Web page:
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ZOOM The Space Bar
Sold Out (Win95/Mac) (Retail) (SPACEBARDR)



Ages 17 and up

A Comic Sci-Fi Adventure by Steve Meretzky

Welcome to the Space Bar.

Play as Alias Node, a human detective working on planet Armpit VI. Your assignment? Catch a shifty criminal wanted for grand theft and murder before he escapes the planet.

Clues to the criminal's whereabouts point to a seedy spaceport bar. No easy task - picking out a criminal from the motley assortment of aliens you find there. You have no idea who - or what - you're looking for but interviewing aliens is the only way to track the suspect. You'll want to stay well past "last call" in order to crack this comic case!

Three discs of hilarious gameplay

Hundreds of puzzles to solve

Smooth-motion 360° views of imaginative alien environments

Game design by award-winning adventure game designer Steve Meretzky of Infocom fame.

Character design by Ron Cobb, conceptual designer of the aliens in the Star Wars cantina scene.


Windows: Windows 95, Pentium 75, 16 MB RAM, 16-Bit SVGA graphics, 4X CD-ROM drive, 8-Bit Windows 95 Direct X-compatible sound card, Microsoft-compatible keyboard and mouse.

Macintosh: Power PC 6100, System 7.5 or better, 4X CD-ROM, 16 MB RAM, color monitor.


Computer Shopper, November 1997

"Looking for some out-of-this-world adventure? Then drop into The Space Bar for a nightcap and some extraterrestrial encounters.

"Your persona is Alias Node, a slightly xenophobic rent-a-cop for the Amalgamated Vacuum Corp., a company that mines Uptite on the dismal backwater planet Armpit VI. In the guise of Alias, you track a murderer into a squalid spaceport bar called the Thirsty Tentacle. As you have been trained in an interrogation technique called Empathy Telepathy, you can enter the mind of a suspect and relive a memory through his/her/whatever's eyes. Fortunately for the game play, the Thirsty Tentacle is populated by a bizarre assemblage of aliens. As you question each one, you relive an episode that provides you with a series of challenges (sort of a mini-adventure game within the main story line). By solving each puzzle, you gain a clue that will help you solve the mystery on Armpit VI.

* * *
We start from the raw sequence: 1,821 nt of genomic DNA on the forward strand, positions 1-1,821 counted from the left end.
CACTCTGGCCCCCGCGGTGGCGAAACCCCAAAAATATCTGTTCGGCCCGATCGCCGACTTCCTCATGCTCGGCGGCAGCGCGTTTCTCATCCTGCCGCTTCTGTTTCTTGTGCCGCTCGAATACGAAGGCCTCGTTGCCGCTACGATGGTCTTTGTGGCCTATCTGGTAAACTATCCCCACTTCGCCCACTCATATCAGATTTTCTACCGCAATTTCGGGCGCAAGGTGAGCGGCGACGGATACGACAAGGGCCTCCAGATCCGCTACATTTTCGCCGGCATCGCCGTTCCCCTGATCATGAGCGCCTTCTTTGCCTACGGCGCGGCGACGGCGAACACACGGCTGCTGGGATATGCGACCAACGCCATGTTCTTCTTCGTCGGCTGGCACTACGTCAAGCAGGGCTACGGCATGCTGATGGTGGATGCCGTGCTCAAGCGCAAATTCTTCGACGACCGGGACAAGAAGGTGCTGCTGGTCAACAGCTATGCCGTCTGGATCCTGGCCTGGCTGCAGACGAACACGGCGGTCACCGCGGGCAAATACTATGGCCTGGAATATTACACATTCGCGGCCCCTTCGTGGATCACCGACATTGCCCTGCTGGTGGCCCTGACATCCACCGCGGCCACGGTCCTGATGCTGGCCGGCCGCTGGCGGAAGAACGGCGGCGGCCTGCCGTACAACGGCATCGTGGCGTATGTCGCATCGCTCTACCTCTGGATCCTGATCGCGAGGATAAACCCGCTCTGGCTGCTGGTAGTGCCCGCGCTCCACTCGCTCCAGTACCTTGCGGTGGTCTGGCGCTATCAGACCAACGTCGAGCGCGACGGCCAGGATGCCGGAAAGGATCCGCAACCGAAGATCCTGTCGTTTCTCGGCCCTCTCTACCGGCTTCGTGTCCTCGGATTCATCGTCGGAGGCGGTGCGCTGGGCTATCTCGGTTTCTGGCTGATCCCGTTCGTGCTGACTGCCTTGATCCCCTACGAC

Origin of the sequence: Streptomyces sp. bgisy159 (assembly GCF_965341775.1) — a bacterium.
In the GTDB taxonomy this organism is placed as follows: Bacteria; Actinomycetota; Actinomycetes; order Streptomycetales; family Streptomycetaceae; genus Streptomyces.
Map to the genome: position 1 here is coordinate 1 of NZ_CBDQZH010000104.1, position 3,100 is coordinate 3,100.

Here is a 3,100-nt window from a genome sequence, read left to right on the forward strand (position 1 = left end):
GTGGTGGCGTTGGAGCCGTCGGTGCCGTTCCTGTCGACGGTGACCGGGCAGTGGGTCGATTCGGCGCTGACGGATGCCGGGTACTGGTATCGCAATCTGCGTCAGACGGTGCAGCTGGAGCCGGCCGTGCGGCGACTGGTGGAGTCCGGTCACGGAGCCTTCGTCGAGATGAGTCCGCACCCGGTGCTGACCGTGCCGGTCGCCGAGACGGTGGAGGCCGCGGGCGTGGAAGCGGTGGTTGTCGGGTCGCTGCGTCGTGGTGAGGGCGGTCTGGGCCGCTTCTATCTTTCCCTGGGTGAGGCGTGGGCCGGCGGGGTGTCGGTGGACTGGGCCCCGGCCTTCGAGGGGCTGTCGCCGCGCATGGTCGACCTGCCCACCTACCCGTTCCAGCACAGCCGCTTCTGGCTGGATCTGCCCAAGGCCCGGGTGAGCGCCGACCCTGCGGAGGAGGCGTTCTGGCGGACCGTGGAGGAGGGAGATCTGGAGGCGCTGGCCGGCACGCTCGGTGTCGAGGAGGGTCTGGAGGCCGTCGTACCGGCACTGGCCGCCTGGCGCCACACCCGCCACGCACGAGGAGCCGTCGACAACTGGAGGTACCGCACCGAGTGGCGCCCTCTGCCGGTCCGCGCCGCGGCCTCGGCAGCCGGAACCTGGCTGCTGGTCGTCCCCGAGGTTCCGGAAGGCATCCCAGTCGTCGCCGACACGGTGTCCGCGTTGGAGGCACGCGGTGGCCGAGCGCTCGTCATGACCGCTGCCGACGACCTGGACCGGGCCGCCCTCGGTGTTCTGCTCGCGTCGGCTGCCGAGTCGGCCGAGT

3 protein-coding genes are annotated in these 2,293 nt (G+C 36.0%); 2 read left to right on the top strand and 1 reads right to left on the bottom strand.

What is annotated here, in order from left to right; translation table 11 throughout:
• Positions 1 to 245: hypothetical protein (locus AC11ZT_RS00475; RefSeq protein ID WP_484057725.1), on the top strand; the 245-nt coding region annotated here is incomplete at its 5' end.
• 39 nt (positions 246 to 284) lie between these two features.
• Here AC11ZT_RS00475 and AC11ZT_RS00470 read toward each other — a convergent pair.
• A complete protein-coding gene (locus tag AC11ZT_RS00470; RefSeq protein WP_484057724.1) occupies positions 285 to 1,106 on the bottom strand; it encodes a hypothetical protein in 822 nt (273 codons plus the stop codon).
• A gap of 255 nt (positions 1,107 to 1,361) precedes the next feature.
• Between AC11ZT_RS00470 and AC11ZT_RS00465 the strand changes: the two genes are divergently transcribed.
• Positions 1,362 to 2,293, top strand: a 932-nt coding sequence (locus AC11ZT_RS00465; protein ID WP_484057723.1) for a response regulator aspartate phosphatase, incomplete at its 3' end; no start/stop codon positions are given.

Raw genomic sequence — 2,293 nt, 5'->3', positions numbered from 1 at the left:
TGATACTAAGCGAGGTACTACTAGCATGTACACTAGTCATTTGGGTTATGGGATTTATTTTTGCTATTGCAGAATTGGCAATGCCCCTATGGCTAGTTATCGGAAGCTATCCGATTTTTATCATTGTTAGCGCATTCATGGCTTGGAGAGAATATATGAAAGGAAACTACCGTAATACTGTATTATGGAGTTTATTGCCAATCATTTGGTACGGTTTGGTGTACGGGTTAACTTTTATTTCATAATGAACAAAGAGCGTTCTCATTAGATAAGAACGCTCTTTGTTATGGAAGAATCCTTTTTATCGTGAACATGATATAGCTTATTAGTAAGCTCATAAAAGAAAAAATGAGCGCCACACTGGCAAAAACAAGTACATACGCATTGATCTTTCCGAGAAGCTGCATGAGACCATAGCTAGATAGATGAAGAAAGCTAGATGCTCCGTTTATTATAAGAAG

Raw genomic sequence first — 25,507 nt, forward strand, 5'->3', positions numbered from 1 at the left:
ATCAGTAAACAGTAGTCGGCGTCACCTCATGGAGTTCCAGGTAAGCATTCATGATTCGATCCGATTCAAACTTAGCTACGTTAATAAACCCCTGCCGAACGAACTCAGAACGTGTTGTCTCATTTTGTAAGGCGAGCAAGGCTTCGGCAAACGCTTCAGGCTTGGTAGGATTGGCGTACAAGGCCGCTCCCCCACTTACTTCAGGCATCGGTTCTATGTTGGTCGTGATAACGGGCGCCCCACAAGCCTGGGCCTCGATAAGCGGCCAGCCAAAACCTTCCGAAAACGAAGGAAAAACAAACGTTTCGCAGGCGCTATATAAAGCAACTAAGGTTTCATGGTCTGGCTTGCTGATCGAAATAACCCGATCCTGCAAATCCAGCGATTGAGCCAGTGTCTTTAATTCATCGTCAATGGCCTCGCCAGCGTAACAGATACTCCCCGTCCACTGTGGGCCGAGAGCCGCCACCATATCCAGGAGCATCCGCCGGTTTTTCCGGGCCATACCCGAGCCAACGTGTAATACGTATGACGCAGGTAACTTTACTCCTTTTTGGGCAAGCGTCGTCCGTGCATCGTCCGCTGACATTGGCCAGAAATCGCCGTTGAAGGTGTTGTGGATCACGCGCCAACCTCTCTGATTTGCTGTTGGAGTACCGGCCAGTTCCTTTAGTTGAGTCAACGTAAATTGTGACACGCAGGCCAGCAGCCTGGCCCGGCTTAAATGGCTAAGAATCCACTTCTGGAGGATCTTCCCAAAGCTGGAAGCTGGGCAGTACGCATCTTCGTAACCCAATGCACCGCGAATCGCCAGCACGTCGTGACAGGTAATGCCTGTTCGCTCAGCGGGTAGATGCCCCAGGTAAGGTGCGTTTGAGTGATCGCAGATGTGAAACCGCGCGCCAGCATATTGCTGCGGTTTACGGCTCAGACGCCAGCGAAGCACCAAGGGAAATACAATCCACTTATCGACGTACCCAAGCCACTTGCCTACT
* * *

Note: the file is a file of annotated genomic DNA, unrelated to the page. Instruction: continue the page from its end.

"Much of the game's originality stems from its ability to let players view life from some really weird perspectives. You can chat extensively with any sentient being, and experience existence through the segemented eyes of a Zzazzl, or live something out as a Neblitz, whose entire life is spent inside a mayonnaise jar. Our favorite character, the Vedj, is an engaging botanical life-form that dislikes humans because we eat fruit and indulge in potting helpless houseplants - a gross form of floral enslavement. The entire game is infused with hilarious concepts, making the exploration process especially delightful."

"...Although you can die in this game, you can have unlimited saved scenarios to take you back to where you were before you unadvisedly tried to open the grate with the fishing spear. We found the puzzles difficult, but refreshingly logical - unlike Obsidian, for example, which seemed to include an inordinate number of mystifying and pointless actions.